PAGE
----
If implemented, this will be the first time the country will have fulfilled the wishes of the 2010 Constitution, which seeks to enhance women’s representation and participation in political leadership.

The gender rule mandates the state to take steps to ensure not more than two-thirds of members of all elective and appointive positions are of the same gender. However, 10 years after the enactment of the supreme law came into force, no relevant law is in place to guide enforcement of the provision.

The gender rule dilemma stalked the 10th, 11th and 12th parliaments, with their four attempts to enforce the rule failing to find a solution. Representation of women in Parliament has been, and remains, minimal, with currently only 22 per cent membership being female.

Only 9.8 and 20.7 per cent of the 10th and 11th parliaments respectively composed of women, making it the lowest in East Africa.

Last election

According to the August 9 election, at least 29 women MPs were elected to Parliament from single mixed-gender constituencies. This is a 30 percent increase from 2017 when only 29 were elected. One of the MPs, Alice Wahome (Kandara), has since resigned after her appointment as Water Cabinet Secretary. The National Assembly also has 47 women representatives and six nominated women.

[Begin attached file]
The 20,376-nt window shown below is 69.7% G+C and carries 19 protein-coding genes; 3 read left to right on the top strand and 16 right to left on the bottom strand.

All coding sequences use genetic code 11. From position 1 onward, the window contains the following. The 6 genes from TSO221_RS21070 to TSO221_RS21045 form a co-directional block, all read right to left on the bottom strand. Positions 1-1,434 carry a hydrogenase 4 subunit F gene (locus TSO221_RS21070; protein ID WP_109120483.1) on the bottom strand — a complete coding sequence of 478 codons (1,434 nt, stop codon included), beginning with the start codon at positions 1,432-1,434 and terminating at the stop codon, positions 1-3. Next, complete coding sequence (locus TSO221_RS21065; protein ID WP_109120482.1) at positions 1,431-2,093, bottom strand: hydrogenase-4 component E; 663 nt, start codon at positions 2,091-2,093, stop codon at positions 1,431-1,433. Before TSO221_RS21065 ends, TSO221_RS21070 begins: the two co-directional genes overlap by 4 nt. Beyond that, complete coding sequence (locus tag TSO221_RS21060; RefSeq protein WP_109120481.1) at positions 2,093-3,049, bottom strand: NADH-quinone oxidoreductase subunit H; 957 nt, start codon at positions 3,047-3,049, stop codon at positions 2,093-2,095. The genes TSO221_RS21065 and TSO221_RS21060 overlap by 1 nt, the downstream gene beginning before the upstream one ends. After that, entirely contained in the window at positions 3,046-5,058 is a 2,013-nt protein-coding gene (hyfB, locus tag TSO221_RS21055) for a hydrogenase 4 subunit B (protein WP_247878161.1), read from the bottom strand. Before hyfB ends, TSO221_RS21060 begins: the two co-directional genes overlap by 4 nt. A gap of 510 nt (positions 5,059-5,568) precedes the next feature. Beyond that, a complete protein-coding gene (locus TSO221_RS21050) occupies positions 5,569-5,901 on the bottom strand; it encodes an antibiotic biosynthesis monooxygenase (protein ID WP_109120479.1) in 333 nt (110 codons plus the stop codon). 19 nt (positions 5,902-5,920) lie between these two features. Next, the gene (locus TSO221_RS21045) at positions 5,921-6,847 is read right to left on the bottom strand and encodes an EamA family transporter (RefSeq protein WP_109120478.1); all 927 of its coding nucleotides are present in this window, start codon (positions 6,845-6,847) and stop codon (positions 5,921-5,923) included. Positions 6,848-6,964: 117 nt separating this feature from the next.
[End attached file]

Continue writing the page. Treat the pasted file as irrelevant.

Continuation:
In the Senate, only three women were elected. The Senate comprises 67 members, including 15 nominated women.

And even if this year's elections marked the highest number for women to ever be elected, the two thirds gender principle remained a pipe dream.

In September 2020, then Chief Justice David Maraga caused a storm when he advised former President Kenyatta to dissolve the 12th parliament over failure to implement the gender rule. He advised Mr Kenyatta to dissolve Parliament in accordance with Article 261(7).

“In the circumstances, let us endure pain, if we must, if only to remind ourselves, as a country, that choices, and particularly choices on constitutional obligations, have consequences. Let us endure pain if only to remind the electorate to hold their parliamentary representative accountable. We must say no to impunity and hold everyone accountable for their actions and omissions,” the advisory read.

The retired CJ noted that besides the Supreme Court Advisory Opinion issued on December 11, 2012, and the High Court order issued on June 26, 2016, in constitutional Petition No 182 of 2015 on March 29, 2017, Justice Mativo directed Parliament and the Attorney-General to take steps to ensure the required legislation is enacted with 60 days from that date and a report made to his office.